Spell check doesn’t know how to spell ‘mammaries.’ True story.

Two Time Magazine employees are having a conversation at the water cooler.  In their doubled-up paper cups is wine, straight from the cardboard box in the fridge down the hall.

Time Maggy:  So, I have this great cover story on attachment parenting that people find controversial.  What should we put on the cover?

Time Zany:  How about a nice white woman lovingly holding an attractive, blue-eyed baby.  That sounds lovely, don’t you think?

Maggy:  Not nearly shocking enough.  I want this cover to say, “I’m a smug, trendy, extreme parent.  I parent better than all y’all and I am all up in your face about it.”

Zany: Hmm… how about sexy, pouty chimps doing that social grooming thing.  We could put them in bikinis.  I guess we’d have to wax their legs, though.

Maggy:  No way America is ready for that amount of leg hair, so true.  But seriously, we need to think of something over the top.

Zany:  Well, breastfeeding is over the top.  I mean, I lose my lunch every time some crazy mom decides to use her mammaries  the way they were intended.

Maggy:  You mean displaying them prominently in the Sports Illustrated Swimsuit Edition?

Zany:  Bizactly.  And at Time we have to compete with that shit.

Maggy:  I’ve got it!  We’ll compete by showing one of the most natural, loving acts known to mammals in an unsmiling, hands-on-hips, no-nonsense kinda controversial way.

Zany:  And to make our audience even more uncomfortable, which means they’ll just have to buy the issue, we’ll replace the baby with a full-grown man.  On a stool.

Maggy:  Stay right there.  I’ll get the stool.

One of my mom friends suggested I write my reactions and opinions to this Time cover story making waves in the media.  She said that she’s interested in hearing the point of view of non-moms (or momily-challenged, if you prefer), and I thought that was an interesting idea.

First of all, I think they did a great job of taking a controversial photo that we all agree was meant to get attention and sell magazines.  Bravo.

What I find ironic about the photo is that it’s supposedly supposed to portray attachment parenting, and yet, I see emotionless faces.  Sure, they are literally attached at the boob, but they aren’t even looking at each other.  The kid is awkwardly standing (and I don’t know about you, but I don’t know ANY moms who prefer to breastfeed while both parties are standing up) and the mom looks more focused on challenging other moms out there and less focused on her kid…which I thought was the whole point of attachment parenting.

Shame on you, Time Magazine for the not-so-subtle mom blaming going on here.

Before talking about the parenting method itself –  full disclosure – I am not a mom.  I do have my own mom.  I also have some training in a certain variety of attachment parenting meant to be used with kids who have witnessed or been the direct victims of sexual and/or domestic abuse.  I have taught parenting classes to moms using these techniques.  This is not the same attachment parenting that is described in the Time article, but of course my training and experience is going to flavor my opinions.

I am a big fan of not going to extremes.  Being an attachment mom purist does not sound like fun to me.  I can’t imagine quitting my job to spend 24/7 raising kids, having them sleep next to me every night, having them in a sling every second.  For one thing, (according to the Time article) this method seems way too sexist in that it seems to assume that only mom can provide the great, nurturing parenting.  Dads are encouraged to help out by doing the dishes so mom can focus more fully on breastfeeding.  While that may work for some people, I don’t see that working for me.  I envision my future co-parenting life to be as balanced as possible, given work schedules and biology.  And that’s another issue – what happens if a kid is being raised by two dads?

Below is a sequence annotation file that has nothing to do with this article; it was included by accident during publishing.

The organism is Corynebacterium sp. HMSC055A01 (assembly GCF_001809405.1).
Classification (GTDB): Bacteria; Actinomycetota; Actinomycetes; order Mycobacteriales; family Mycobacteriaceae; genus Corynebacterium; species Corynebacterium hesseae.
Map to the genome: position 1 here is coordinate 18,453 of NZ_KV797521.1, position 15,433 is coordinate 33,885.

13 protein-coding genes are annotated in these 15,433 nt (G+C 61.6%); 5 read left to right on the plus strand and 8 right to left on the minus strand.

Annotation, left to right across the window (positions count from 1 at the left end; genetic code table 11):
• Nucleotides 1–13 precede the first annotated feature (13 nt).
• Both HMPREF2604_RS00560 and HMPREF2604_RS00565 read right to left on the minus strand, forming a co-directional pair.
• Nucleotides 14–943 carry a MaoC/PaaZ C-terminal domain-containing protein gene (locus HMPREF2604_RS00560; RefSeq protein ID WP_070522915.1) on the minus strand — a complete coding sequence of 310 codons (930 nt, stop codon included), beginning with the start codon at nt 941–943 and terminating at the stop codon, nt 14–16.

Do I imagine using a sling with my kids?  Yup, sometimes.  Do I want and plan to be able to breastfeed?  Yes.  Do I consider the possibility of co-sleeping?  Perhaps.  Do I also imagine date nights away from the kids?  You bet.  Do I envision handing the kids to dad so I can go on a drunken bender?  Oui, oui.

To be fair, I really don’t know what it will be like or how I will feel once I have kids.  But I do know myself and I know my values.  And for me, it’s all about balance and flexibility.  I don’t like any rigid set of rules I’d have to follow.  I don’t like the mom blaming that results from not following said rules.  I say do what works for your family, and you let me do what works for mine.

And now for a rant on the problems our culture has with breastfeeding that were so beautifully triggered by the above Time cover photo.  First of all, it drives me insane when people sexualize the act of breastfeeding.  I don’t care what you say, Freud!  It is not obscene and it is not a sexual act.  It is nurturing, it is bonding, it is a woman using a part of her body the only way it was naturally intended to be used – to feed her frickin baby.

Somewhere along the line, our culture sexualized the breast and that got all entangled with breastfeeding.  Somehow, we’re more comfortable seeing breasts doing nothing but being hung out, pushed up, and squeezed together all over the place than we are seeing a breast feeding a kid.

What bothers me the most is when people who are uncomfortable being around breastfeeding moms try to make their discomfort the breastfeeding mom’s problem by saying that mom needs to cover up or go away or whatever.  It is my view that this is not the mom’s problem.  If you’re uncomfortable, I urge you to take a moment to wonder why and to find another way to manage your feelings other than mom blaming.

As for me and future parenting styles, all I can hope for is that my kids stay off the crack on weekdays.